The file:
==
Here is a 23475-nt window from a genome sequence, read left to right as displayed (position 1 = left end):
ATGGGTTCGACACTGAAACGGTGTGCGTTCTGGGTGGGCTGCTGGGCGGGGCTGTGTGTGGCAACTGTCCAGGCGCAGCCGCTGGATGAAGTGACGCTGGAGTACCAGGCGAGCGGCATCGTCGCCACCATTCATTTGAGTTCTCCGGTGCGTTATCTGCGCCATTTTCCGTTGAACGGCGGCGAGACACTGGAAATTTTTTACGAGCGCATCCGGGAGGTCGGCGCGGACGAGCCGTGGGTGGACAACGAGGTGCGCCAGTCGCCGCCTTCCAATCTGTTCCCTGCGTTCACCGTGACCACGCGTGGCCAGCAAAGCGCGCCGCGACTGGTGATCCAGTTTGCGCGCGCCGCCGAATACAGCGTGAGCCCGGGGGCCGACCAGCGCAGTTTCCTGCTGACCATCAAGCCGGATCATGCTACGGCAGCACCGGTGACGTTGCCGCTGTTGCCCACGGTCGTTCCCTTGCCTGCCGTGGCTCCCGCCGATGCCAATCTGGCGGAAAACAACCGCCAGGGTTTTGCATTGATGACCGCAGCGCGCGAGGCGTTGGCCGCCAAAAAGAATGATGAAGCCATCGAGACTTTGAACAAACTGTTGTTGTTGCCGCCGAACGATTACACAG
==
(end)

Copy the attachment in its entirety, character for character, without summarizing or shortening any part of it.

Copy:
Here is a 23475-nt window from a genome sequence, read left to right as displayed (position 1 = left end):
ATGGGTTCGACACTGAAACGGTGTGCGTTCTGGGTGGGCTGCTGGGCGGGGCTGTGTGTGGCAACTGTCCAGGCGCAGCCGCTGGATGAAGTGACGCTGGAGTACCAGGCGAGCGGCATCGTCGCCACCATTCATTTGAGTTCTCCGGTGCGTTATCTGCGCCATTTTCCGTTGAACGGCGGCGAGACACTGGAAATTTTTTACGAGCGCATCCGGGAGGTCGGCGCGGACGAGCCGTGGGTGGACAACGAGGTGCGCCAGTCGCCGCCTTCCAATCTGTTCCCTGCGTTCACCGTGACCACGCGTGGCCAGCAAAGCGCGCCGCGACTGGTGATCCAGTTTGCGCGCGCCGCCGAATACAGCGTGAGCCCGGGGGCCGACCAGCGCAGTTTCCTGCTGACCATCAAGCCGGATCATGCTACGGCAGCACCGGTGACGTTGCCGCTGTTGCCCACGGTCGTTCCCTTGCCTGCCGTGGCTCCCGCCGATGCCAATCTGGCGGAAAACAACCGCCAGGGTTTTGCATTGATGACCGCAGCGCGCGAGGCGTTGGCCGCCAAAAAGAATGATGAAGCCATCGAGACTTTGAACAAACTGTTGTTGTTGCCGCCGAACGATTACACAG